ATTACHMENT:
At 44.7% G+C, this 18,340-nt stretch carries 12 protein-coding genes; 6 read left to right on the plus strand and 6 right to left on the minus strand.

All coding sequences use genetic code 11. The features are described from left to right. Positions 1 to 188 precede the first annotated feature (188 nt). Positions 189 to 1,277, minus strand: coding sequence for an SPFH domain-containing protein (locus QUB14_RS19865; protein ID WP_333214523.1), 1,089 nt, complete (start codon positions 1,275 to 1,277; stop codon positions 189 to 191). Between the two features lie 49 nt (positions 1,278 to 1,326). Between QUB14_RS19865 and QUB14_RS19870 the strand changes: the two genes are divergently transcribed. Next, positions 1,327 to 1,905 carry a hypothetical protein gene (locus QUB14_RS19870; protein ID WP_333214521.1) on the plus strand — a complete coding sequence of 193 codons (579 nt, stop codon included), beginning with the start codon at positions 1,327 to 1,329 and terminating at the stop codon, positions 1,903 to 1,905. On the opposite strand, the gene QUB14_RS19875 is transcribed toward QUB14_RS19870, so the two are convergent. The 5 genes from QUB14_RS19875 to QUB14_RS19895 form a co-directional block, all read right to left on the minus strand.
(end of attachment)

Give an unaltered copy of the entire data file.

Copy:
At 44.7% G+C, this 18,340-nt stretch carries 12 protein-coding genes; 6 read left to right on the plus strand and 6 right to left on the minus strand.

All coding sequences use genetic code 11. The features are described from left to right. Positions 1 to 188 precede the first annotated feature (188 nt). Positions 189 to 1,277, minus strand: coding sequence for an SPFH domain-containing protein (locus QUB14_RS19865; protein ID WP_333214523.1), 1,089 nt, complete (start codon positions 1,275 to 1,277; stop codon positions 189 to 191). Between the two features lie 49 nt (positions 1,278 to 1,326). Between QUB14_RS19865 and QUB14_RS19870 the strand changes: the two genes are divergently transcribed. Next, positions 1,327 to 1,905 carry a hypothetical protein gene (locus QUB14_RS19870; protein ID WP_333214521.1) on the plus strand — a complete coding sequence of 193 codons (579 nt, stop codon included), beginning with the start codon at positions 1,327 to 1,329 and terminating at the stop codon, positions 1,903 to 1,905. On the opposite strand, the gene QUB14_RS19875 is transcribed toward QUB14_RS19870, so the two are convergent. The 5 genes from QUB14_RS19875 to QUB14_RS19895 form a co-directional block, all read right to left on the minus strand.